Last Saturday, Nov. 1, bowhunter Bob Decker, from Eau Claire, Wisconsin, set the whitetail-hunting world upside down by collecting the so-called “Wisconsin Walking World Record”.
The 16-point, Buffalo-County buck had been videoed last summer, and the incredible footage was widely distributed throughout the internet. Back then it was rumored to be a world record whitetail, and hunters everywhere were hot to collect it.
The buck had not been seen until Decker shot it at a distance of seven yards, during a mid-morning hunt on private land in the rolling hardwood hill country of west-central Wisconsin.
Decker, a mill worker in Eau Claire, and his hunting partner that day Paul Olson, have been inundated by well wishers, the media, and interested hunters from almost everywhere in America. Decker isn’t taking phone calls, but his friend Jack Dodge is the taxidermist who will mount the buck, and as a long-time bowhunter in the area. He is very familiar with Decker, the buck and that part of Wisconsin. He filled me in on a lot of specifics about the “Decker Deer.”
“The buck wasn’t that big, only about 200 pounds, and I aged it at 3.5 years old,” Decker said. “It was a genetic giant, a real freak of nature, and I think that’s one reason he was so big, so young. I also believe a bowhunter had the best chance to take him in the size and condition he was in.”
Dodge says much of that part of Wisconsin is comprised of private property, and plenty of it under “quality deer management” to improve buck size. Dodge says many area hunters lament QDM in some ways because when a buck in low-hunted private areas reaches 5, 6, 7 years of age or more, they are almost unkillable.
A young, super-buck, like the “Decker Deer,” was vulnerable because of its comparative immaturity. Also, Dodge says the buck had no evidence of fighting, with no scares around the head or neck, and no broken antlers. Though the buck had much hair worn off from rubbing trees. In just a couple weeks, when the rut kicks into gear (and rifle season begins), it’s almost a certainty the buck would have been fighting, and could have lost many inches of antler. Dodge sees that frequently from the many whitetails brought into his taxidermy studio.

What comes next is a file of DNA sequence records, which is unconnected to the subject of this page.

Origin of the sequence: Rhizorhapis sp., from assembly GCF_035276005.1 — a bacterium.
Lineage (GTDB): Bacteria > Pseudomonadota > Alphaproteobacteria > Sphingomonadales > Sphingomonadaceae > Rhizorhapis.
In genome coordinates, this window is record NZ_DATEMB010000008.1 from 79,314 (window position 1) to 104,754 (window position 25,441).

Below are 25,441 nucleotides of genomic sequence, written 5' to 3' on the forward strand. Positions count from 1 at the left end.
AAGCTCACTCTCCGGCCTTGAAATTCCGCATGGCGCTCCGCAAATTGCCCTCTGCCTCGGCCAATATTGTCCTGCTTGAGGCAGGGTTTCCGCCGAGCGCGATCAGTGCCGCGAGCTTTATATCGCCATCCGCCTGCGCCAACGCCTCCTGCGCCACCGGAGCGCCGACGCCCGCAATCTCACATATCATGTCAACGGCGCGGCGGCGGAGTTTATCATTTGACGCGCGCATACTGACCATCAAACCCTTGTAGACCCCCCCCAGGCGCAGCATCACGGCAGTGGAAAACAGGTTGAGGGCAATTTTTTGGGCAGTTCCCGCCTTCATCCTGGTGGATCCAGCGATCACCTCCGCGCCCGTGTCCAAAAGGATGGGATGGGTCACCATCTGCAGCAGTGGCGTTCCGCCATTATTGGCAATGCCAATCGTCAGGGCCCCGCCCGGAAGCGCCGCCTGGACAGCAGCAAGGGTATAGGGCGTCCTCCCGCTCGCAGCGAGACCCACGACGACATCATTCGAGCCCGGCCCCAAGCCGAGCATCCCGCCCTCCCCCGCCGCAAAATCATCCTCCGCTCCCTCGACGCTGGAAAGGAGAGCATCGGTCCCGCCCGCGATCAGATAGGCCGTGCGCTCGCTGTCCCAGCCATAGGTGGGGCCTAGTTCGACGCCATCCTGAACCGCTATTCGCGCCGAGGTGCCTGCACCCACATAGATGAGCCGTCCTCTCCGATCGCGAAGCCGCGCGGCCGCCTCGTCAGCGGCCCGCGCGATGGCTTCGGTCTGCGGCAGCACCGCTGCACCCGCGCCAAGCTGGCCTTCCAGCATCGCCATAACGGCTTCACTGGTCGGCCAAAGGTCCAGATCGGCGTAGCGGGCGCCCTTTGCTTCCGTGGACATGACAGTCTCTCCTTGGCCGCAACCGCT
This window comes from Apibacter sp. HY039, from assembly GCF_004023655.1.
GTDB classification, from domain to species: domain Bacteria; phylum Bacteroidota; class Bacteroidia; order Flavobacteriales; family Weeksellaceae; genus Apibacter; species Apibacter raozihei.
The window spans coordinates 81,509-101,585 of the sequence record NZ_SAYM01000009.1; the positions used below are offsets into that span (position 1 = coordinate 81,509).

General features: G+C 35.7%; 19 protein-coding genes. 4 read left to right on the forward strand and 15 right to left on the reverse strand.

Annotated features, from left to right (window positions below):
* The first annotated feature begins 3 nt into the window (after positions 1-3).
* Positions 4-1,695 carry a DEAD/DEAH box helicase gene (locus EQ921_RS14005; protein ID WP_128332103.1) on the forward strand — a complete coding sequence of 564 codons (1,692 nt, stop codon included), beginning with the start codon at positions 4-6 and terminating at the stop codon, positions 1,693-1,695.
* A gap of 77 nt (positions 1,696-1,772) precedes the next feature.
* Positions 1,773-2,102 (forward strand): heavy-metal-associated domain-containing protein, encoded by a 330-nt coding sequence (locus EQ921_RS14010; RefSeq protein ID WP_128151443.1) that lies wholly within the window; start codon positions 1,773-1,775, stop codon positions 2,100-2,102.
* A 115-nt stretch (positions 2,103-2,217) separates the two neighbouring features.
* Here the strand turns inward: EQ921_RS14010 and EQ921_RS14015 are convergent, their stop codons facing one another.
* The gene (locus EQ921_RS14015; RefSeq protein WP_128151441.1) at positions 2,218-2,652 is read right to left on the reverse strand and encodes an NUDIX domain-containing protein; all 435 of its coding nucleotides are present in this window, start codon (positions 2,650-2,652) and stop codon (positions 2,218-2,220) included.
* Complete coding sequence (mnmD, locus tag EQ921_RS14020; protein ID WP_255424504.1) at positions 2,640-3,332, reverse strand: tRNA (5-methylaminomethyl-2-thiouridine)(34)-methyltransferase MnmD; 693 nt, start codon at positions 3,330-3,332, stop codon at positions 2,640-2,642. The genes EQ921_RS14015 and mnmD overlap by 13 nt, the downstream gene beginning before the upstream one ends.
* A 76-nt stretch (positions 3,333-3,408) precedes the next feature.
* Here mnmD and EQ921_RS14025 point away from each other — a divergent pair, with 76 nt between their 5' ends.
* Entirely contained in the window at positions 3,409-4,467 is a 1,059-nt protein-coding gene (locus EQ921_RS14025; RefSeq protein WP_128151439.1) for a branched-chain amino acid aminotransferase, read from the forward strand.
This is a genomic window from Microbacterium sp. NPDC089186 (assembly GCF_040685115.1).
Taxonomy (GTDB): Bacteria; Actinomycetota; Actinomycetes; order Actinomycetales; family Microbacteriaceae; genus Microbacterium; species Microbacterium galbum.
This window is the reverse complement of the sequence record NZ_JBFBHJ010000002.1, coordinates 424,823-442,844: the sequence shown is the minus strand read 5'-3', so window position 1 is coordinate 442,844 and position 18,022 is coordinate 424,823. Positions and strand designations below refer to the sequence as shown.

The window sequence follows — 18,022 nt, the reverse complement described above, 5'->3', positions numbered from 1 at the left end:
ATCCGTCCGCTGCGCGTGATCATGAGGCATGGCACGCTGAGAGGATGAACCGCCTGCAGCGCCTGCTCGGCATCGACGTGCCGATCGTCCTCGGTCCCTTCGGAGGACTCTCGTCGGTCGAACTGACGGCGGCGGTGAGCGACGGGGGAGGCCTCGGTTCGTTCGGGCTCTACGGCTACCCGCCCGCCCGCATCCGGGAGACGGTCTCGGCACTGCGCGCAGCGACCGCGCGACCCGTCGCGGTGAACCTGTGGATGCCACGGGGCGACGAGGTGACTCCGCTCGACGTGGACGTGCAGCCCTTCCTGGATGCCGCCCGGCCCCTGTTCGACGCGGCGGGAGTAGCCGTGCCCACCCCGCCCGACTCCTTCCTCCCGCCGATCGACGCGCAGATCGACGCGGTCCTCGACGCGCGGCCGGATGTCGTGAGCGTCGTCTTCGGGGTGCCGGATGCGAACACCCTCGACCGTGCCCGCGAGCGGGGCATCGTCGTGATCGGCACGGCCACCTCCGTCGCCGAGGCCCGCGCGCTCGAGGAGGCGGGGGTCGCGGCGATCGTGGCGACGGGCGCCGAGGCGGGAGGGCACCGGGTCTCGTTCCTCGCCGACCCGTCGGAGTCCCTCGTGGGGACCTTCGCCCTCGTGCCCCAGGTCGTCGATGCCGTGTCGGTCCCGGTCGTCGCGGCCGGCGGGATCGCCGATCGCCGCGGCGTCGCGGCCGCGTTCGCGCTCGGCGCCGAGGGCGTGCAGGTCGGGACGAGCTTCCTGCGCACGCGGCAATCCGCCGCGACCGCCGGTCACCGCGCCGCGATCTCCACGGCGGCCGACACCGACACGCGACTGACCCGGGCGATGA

“The rut has not kicked in yet, and shouldn’t until about Nov. 12,” he explains. “But something turned on bucks that Saturday morning when Decker shot his deer, because I had a lot of business with big bucks brought in for mounting that Saturday – but almost nothing the next day, Sunday.”
Dodge caped the buck for a standard shoulder-style mount, which he says is what he expected Decker to do with the deer.
“Bob is just a regular, down-to-earth guy, and is proud of being lucky enough to take such a tremendous animal,” Dodge explains. “He believes anyone could have taken the buck, he just happened to be fortunate enough to be on stand when the buck came by.”
Although Decker has taken many good bucks with his bow, he hadn’t shot one in a couple years, according to Dodge. So when Decker first spotted the big buck at 40 yards he was very excited, though he believed it was only a nice 10-pointer. As Decker turned toward the deer, he had to adjust his safety harness to get positioned well to the buck for the shot. By the time he got situated, the buck was close and it was time to draw and shoot – at a mere seven yards.
Although Jack Dodge is not an official Boone and Crockett scorer, he has personally taken a Wisconsin B&C buck, and sees more giant-rack whitetails in one season than most people see in their entire lives. He hesitates to predict what the “Decker Deer” will officially score, because it has a slightly unusual rack. He believes it will take a judging panel or jury of five people to officially score the buck.
The deer has been taken to a scoring judge, for drying and official scoring later. It is not at Dodge’s taxidermy studio.
Dodge says the deer could be scored several different ways, and conjecture about how high it will score is silly. It’s a basic 14-point buck, with huge and towering tines. But there are two unusual points, however, allowing the buck to be scored typical or non-typical. While emphasizing that he is not an official scorer, Dodge indicates the buck should score minimally as 190-inch typical; likely more than that as a non-typical.
“It’s going to be close to a state record, and who knows about a world record,” he says. “Bob Decker isn’t all that concerned how it scores, or how high, just so it’s done right. The deer is what it is – a great Buffalo County buck taken by a great guy and bowhunter.”
More details to follow.